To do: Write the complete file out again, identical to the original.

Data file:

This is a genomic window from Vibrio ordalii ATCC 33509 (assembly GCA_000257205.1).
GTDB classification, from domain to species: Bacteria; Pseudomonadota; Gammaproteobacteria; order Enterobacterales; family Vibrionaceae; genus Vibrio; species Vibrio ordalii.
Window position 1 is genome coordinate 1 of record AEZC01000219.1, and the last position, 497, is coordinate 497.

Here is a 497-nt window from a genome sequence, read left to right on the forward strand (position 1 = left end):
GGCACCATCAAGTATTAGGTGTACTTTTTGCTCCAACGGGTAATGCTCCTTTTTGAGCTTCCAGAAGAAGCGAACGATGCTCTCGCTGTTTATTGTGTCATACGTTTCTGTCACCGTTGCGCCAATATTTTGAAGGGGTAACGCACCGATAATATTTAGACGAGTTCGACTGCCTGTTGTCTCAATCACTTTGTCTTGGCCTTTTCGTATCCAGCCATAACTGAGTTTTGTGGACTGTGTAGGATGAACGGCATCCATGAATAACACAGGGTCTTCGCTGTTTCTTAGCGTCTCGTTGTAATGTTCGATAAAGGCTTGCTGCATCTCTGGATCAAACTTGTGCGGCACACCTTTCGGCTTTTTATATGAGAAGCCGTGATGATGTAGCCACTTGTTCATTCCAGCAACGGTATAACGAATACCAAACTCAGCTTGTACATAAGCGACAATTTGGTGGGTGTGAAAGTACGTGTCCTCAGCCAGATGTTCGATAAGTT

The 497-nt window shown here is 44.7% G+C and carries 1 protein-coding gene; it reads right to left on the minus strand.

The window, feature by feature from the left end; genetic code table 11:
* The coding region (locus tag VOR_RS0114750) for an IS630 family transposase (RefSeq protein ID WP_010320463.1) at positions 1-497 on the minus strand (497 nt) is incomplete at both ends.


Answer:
This is a genomic window from Vibrio ordalii ATCC 33509 (assembly GCA_000257205.1).
GTDB classification, from domain to species: Bacteria; Pseudomonadota; Gammaproteobacteria; order Enterobacterales; family Vibrionaceae; genus Vibrio; species Vibrio ordalii.
Window position 1 is genome coordinate 1 of record AEZC01000219.1, and the last position, 497, is coordinate 497.

Here is a 497-nt window from a genome sequence, read left to right on the forward strand (position 1 = left end):
GGCACCATCAAGTATTAGGTGTACTTTTTGCTCCAACGGGTAATGCTCCTTTTTGAGCTTCCAGAAGAAGCGAACGATGCTCTCGCTGTTTATTGTGTCATACGTTTCTGTCACCGTTGCGCCAATATTTTGAAGGGGTAACGCACCGATAATATTTAGACGAGTTCGACTGCCTGTTGTCTCAATCACTTTGTCTTGGCCTTTTCGTATCCAGCCATAACTGAGTTTTGTGGACTGTGTAGGATGAACGGCATCCATGAATAACACAGGGTCTTCGCTGTTTCTTAGCGTCTCGTTGTAATGTTCGATAAAGGCTTGCTGCATCTCTGGATCAAACTTGTGCGGCACACCTTTCGGCTTTTTATATGAGAAGCCGTGATGATGTAGCCACTTGTTCATTCCAGCAACGGTATAACGAATACCAAACTCAGCTTGTACATAAGCGACAATTTGGTGGGTGTGAAAGTACGTGTCCTCAGCCAGATGTTCGATAAGTT

The 497-nt window shown here is 44.7% G+C and carries 1 protein-coding gene; it reads right to left on the minus strand.

The window, feature by feature from the left end; genetic code table 11:
* The coding region (locus tag VOR_RS0114750) for an IS630 family transposase (RefSeq protein ID WP_010320463.1) at positions 1-497 on the minus strand (497 nt) is incomplete at both ends.